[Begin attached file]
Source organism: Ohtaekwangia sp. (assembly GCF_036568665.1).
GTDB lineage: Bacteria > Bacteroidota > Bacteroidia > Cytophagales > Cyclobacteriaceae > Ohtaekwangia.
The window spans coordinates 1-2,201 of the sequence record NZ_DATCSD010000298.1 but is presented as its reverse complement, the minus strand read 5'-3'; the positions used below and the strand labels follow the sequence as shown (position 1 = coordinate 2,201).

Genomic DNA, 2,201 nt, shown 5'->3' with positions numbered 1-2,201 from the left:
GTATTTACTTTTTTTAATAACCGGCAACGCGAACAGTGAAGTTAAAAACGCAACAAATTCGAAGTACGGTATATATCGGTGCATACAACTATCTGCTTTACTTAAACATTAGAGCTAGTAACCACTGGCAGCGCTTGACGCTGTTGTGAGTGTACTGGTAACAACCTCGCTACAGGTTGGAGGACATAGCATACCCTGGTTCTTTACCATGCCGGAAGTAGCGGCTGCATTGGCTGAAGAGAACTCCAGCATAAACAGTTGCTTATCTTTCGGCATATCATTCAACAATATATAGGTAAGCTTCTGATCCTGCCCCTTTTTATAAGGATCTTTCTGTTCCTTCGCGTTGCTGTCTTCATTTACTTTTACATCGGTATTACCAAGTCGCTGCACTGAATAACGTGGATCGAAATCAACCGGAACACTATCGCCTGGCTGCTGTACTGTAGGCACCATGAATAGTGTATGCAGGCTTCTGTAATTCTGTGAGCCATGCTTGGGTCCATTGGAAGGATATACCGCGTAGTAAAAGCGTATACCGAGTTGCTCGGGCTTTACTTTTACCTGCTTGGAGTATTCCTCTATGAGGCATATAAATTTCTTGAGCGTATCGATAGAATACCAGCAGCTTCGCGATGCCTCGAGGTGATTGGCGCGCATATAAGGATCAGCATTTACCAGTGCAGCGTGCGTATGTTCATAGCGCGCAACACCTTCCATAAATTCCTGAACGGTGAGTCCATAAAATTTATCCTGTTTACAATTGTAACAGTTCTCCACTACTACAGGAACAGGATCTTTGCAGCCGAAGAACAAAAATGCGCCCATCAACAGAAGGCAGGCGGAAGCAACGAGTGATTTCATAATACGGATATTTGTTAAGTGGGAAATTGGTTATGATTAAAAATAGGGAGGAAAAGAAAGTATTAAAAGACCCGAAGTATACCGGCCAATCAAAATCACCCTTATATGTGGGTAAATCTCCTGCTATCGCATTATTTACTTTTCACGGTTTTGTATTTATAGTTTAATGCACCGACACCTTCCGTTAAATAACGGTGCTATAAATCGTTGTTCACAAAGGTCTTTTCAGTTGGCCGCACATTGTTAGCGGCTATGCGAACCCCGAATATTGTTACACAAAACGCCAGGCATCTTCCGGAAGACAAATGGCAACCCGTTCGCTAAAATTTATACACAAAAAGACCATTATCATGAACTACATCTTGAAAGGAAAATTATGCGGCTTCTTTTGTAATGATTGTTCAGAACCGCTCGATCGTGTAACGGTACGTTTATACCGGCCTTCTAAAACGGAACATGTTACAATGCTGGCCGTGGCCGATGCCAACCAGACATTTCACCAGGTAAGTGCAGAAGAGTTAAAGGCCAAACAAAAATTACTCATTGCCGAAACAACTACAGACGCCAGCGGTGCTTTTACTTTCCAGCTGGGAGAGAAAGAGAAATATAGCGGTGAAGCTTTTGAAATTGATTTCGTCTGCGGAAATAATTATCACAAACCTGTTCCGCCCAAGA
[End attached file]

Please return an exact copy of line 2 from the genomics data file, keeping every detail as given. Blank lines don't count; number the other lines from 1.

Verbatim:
GTDB lineage: Bacteria > Bacteroidota > Bacteroidia > Cytophagales > Cyclobacteriaceae > Ohtaekwangia.